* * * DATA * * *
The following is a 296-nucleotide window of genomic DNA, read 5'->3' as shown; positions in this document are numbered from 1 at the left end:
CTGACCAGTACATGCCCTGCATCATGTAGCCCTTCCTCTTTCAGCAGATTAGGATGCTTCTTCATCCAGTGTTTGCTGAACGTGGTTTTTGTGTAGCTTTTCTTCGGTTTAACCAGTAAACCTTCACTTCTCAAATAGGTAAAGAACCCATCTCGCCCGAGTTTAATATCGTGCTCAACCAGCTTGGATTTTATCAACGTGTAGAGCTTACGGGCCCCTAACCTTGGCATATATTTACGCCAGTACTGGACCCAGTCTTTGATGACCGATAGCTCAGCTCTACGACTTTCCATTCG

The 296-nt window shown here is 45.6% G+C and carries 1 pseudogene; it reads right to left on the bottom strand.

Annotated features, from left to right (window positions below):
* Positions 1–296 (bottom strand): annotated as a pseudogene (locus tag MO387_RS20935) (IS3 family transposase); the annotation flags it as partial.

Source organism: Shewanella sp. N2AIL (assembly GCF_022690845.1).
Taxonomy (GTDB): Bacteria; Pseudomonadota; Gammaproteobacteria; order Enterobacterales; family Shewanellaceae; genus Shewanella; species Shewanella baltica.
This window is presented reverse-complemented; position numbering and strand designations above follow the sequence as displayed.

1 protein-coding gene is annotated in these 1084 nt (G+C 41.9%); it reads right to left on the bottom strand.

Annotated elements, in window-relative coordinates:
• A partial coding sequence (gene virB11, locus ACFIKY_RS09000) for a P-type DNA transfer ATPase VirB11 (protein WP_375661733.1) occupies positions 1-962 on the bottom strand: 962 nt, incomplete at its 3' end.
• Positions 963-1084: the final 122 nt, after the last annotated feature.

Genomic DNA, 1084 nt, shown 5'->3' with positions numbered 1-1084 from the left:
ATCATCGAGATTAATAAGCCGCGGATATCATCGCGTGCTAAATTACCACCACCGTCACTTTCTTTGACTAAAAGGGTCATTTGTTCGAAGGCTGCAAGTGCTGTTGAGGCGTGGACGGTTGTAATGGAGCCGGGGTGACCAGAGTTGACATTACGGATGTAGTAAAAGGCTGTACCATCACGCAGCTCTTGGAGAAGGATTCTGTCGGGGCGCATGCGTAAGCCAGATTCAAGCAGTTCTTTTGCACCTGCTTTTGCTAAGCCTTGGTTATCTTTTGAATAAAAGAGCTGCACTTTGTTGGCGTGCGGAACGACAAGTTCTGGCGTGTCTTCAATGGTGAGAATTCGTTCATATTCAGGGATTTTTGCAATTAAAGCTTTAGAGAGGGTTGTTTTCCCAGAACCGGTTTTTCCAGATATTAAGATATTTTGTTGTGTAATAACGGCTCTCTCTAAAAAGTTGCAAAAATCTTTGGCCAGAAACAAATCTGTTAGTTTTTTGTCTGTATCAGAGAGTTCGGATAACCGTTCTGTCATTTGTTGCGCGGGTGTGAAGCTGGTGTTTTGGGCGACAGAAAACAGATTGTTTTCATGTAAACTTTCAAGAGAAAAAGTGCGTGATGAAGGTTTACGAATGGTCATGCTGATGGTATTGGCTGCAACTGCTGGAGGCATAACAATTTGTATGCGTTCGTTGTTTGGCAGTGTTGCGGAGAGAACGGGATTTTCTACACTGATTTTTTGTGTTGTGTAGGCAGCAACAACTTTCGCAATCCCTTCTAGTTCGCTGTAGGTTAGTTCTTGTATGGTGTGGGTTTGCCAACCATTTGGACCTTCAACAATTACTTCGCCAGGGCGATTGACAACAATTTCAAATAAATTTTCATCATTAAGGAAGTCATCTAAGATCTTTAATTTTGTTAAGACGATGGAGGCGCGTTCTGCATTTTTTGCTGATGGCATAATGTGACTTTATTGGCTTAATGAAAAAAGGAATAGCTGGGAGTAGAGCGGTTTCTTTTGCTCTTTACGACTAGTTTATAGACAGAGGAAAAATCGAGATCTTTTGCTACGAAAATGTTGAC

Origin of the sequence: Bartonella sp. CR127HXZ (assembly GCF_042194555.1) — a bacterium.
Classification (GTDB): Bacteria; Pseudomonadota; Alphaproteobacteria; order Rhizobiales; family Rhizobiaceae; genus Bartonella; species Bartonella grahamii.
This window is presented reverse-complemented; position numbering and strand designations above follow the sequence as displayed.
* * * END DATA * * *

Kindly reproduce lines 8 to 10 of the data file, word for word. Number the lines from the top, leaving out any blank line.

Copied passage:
This window is presented reverse-complemented; position numbering and strand designations above follow the sequence as displayed.

1 protein-coding gene is annotated in these 1084 nt (G+C 41.9%); it reads right to left on the bottom strand.

Annotated elements, in window-relative coordinates: